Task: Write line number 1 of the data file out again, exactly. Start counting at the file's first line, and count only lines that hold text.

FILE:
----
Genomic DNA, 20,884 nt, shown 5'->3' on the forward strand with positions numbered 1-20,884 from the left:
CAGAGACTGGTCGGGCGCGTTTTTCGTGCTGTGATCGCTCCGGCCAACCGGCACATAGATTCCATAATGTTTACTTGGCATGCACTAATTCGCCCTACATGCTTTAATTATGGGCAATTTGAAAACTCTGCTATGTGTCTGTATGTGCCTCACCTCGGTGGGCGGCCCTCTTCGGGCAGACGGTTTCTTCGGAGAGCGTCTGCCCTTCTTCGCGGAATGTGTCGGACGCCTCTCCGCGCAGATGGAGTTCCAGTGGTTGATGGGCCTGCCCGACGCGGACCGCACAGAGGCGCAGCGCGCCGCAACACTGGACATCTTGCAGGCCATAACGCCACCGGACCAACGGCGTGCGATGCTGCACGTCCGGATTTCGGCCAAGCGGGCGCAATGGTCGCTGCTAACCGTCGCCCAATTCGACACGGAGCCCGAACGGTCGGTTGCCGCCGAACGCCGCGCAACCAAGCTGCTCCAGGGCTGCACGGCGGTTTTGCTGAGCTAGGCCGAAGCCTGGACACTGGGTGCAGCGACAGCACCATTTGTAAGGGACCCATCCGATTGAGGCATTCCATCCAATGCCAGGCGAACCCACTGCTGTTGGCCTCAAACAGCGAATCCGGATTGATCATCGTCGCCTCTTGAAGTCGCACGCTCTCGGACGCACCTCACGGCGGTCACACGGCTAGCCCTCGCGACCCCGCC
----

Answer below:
Genomic DNA, 20,884 nt, shown 5'->3' on the forward strand with positions numbered 1-20,884 from the left: